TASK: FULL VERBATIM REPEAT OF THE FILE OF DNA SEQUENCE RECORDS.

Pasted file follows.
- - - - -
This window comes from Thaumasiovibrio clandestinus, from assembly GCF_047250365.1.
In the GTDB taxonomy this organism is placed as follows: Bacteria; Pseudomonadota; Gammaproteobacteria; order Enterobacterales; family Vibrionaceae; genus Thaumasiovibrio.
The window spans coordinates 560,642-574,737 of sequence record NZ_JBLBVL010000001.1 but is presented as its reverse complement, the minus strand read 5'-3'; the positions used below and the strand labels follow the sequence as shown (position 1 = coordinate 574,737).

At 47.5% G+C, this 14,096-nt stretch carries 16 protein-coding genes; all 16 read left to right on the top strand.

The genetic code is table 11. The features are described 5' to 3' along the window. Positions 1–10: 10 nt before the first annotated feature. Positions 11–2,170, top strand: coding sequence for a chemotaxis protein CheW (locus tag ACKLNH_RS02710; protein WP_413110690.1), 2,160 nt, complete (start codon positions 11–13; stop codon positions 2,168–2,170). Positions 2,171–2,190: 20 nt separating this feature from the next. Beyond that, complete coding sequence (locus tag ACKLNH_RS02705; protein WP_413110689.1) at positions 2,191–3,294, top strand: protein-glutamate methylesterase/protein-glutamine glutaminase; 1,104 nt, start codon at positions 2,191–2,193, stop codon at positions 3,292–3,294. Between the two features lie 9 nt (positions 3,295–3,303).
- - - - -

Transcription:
This window comes from Thaumasiovibrio clandestinus, from assembly GCF_047250365.1.
In the GTDB taxonomy this organism is placed as follows: Bacteria; Pseudomonadota; Gammaproteobacteria; order Enterobacterales; family Vibrionaceae; genus Thaumasiovibrio.
The window spans coordinates 560,642-574,737 of sequence record NZ_JBLBVL010000001.1 but is presented as its reverse complement, the minus strand read 5'-3'; the positions used below and the strand labels follow the sequence as shown (position 1 = coordinate 574,737).

At 47.5% G+C, this 14,096-nt stretch carries 16 protein-coding genes; all 16 read left to right on the top strand.

The genetic code is table 11. The features are described 5' to 3' along the window. Positions 1–10: 10 nt before the first annotated feature. Positions 11–2,170, top strand: coding sequence for a chemotaxis protein CheW (locus tag ACKLNH_RS02710; protein WP_413110690.1), 2,160 nt, complete (start codon positions 11–13; stop codon positions 2,168–2,170). Positions 2,171–2,190: 20 nt separating this feature from the next. Beyond that, complete coding sequence (locus tag ACKLNH_RS02705; protein WP_413110689.1) at positions 2,191–3,294, top strand: protein-glutamate methylesterase/protein-glutamine glutaminase; 1,104 nt, start codon at positions 2,191–2,193, stop codon at positions 3,292–3,294. Between the two features lie 9 nt (positions 3,295–3,303).